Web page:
Thursday, June 14, 2007
Gerd Ludwig - At The Heart Of The Matter
Prominent photo journalist Gerd Ludwig embarks on a digital journey—and takes us with him
When still shooting film, one of Ludwig's camera bodies was fashioned with a 35mm Polaroid back. He'd shoot some frames and put the little Polaroid images into a book to create a storyboard. In the field, this helped tremendously to evaluate how his story was progressing. “The only problem with this was that I would occasionally find that the Polaroid image was the best version,” he laughs. “My Russian assistant used to say that I was the best Polaroid photographer he'd seen.”
When the Canon EOS-1Ds came out, Ludwig noticed that the technology had progressed to a point where he felt the quality was comparable to that of film. He then started taking the camera on assignment in place of the Polaroid back. Ludwig recalls, “This was good for me because I was getting to know the camera, and if I got a really good image, then it could be published.”
The transition was smooth. “After a while, I noticed that I was using the digital camera more than the film one, so I started to force myself to make a complete switch, leave my film camera behind and ‘breathe' digital,” says Ludwig.
At this point, he starts showing me some of his digital images from a story published in the November issue of Germany's National Geographic called “Napoleon in Germany.”
As we look through the images on his computer screen, I mention how much the look of it equals that of his slide work. “I know,” he says, “that was a big concern of mine. I really didn't want to lose my look, and after shooting with the 1Ds, I realized that I didn't have to. I still use the same accessories that I used when I was shooting film. I have a Singh-Ray Warming Polarizer that gives me the color I like and a variety of other filters and gels that I place on my flash.”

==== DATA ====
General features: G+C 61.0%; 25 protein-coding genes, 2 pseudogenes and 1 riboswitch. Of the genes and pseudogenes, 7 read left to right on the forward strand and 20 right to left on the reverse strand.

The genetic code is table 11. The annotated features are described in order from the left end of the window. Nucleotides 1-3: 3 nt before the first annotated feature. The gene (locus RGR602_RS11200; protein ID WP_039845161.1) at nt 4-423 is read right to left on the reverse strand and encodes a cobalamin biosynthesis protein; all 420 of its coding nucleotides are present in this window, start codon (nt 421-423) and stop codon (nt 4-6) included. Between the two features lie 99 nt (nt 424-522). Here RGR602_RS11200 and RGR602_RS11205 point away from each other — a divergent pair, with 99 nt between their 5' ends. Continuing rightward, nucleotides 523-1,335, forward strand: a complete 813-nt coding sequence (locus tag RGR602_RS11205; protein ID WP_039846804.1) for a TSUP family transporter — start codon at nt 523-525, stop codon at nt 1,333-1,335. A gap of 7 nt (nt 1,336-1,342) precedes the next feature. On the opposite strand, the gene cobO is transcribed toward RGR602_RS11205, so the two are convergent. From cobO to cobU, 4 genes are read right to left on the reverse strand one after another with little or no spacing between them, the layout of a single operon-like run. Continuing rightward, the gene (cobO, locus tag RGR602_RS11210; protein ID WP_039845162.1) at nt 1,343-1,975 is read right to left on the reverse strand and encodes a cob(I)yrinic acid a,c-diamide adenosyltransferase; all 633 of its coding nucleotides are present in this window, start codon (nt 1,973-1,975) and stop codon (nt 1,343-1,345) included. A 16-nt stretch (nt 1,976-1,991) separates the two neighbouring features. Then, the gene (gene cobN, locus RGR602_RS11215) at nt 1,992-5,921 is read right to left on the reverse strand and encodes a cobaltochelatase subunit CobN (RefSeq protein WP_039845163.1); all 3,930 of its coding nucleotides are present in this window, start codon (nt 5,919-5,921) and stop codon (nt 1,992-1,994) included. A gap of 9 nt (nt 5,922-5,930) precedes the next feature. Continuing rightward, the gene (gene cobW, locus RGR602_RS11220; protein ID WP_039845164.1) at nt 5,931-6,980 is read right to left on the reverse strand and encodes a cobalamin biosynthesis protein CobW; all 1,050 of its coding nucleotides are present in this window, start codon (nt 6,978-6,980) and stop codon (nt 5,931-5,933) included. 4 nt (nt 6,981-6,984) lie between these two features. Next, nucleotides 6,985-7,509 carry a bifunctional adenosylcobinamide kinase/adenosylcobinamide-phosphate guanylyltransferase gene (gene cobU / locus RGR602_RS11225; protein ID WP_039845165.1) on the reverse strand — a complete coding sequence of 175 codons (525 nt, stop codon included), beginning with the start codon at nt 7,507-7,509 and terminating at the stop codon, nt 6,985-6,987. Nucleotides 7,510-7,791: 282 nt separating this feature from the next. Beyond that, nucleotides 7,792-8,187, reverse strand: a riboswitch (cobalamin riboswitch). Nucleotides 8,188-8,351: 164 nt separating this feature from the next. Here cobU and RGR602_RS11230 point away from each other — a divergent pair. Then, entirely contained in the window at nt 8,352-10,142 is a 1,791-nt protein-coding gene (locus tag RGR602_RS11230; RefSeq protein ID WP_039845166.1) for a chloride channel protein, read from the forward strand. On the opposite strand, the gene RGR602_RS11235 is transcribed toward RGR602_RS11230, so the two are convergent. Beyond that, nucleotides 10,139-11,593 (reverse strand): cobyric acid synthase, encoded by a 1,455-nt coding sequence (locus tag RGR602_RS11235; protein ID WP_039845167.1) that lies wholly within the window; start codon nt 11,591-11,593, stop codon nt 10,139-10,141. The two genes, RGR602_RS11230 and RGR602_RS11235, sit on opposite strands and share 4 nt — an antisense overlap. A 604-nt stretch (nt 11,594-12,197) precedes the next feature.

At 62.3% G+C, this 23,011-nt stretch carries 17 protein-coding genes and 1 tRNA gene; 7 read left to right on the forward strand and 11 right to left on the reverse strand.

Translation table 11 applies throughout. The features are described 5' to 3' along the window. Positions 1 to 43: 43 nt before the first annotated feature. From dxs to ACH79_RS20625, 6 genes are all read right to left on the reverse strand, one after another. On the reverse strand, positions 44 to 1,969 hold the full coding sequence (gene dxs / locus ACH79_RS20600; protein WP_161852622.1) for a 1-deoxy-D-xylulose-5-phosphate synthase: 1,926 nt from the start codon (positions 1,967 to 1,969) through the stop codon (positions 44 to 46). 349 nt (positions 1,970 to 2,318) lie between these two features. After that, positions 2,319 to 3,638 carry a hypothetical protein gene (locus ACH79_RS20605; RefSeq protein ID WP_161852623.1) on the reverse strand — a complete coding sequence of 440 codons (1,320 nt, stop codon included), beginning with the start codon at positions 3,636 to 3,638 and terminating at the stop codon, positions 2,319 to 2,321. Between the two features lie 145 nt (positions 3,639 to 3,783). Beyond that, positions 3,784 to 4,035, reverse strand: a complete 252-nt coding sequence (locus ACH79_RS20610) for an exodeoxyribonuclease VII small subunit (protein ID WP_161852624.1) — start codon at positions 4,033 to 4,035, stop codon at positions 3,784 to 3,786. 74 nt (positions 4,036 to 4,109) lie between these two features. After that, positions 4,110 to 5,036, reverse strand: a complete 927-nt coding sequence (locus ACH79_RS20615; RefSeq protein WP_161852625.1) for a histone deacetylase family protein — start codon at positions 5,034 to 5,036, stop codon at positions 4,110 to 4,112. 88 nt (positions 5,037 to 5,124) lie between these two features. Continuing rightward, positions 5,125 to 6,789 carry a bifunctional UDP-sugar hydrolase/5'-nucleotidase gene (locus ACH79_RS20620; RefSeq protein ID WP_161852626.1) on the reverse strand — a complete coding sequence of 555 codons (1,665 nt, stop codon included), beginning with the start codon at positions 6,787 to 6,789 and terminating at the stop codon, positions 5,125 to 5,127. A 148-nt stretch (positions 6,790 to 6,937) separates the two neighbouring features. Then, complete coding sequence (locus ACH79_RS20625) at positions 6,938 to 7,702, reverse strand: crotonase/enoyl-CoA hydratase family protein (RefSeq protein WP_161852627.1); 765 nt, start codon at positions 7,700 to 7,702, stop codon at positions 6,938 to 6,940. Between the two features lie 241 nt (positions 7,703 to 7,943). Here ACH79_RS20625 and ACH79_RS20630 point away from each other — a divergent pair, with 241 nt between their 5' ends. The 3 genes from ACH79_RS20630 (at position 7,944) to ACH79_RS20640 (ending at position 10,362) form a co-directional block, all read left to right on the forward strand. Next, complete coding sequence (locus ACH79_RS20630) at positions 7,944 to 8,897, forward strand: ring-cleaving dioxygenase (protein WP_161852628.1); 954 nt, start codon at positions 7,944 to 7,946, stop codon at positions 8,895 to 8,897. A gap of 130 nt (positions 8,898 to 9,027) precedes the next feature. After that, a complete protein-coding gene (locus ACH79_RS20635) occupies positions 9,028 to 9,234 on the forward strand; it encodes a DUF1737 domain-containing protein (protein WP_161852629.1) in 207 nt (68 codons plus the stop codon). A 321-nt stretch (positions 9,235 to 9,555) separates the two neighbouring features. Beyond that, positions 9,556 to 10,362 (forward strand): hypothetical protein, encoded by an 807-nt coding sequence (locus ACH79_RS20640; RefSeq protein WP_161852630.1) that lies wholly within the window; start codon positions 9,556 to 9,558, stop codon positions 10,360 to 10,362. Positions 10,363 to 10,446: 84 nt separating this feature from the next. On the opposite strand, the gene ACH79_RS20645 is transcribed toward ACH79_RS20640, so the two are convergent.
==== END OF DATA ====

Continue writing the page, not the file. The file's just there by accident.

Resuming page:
It's not a secret that in the old days, an average National Geographic story would have a photography budget of $150,000, in many cases more. Although this amount covered expenses, film and processing, plus the photographer's fee, the number seems incomprehensible when it comes to any editorial work done these days. Those assignments lasted up to eight months, and shooting well over 1,000 rolls wasn't uncommon. Editing approximately 50,000 slides down to 80 from an eight-month assignment would take an extensive amount of time and mental and creative energy.
“The photographing and editing process would essentially be split up into two segments,” explains Ludwig. “About midway into the shoot, I would return to National Geographic in D.C., and the exposed film I had shipped from the field would be edited and assessed. At that point, adjustments to the focus or direction of the story would be made, and off I'd go for another few months.”
Things at the Geographic are different these days. A typical assignment takes Ludwig on the road for about five to 12 weeks at a time, with very low or no film costs. Images to edit reach the 15,000 mark, a less-overwhelming number to conquer in the editing process, yet still challenging.
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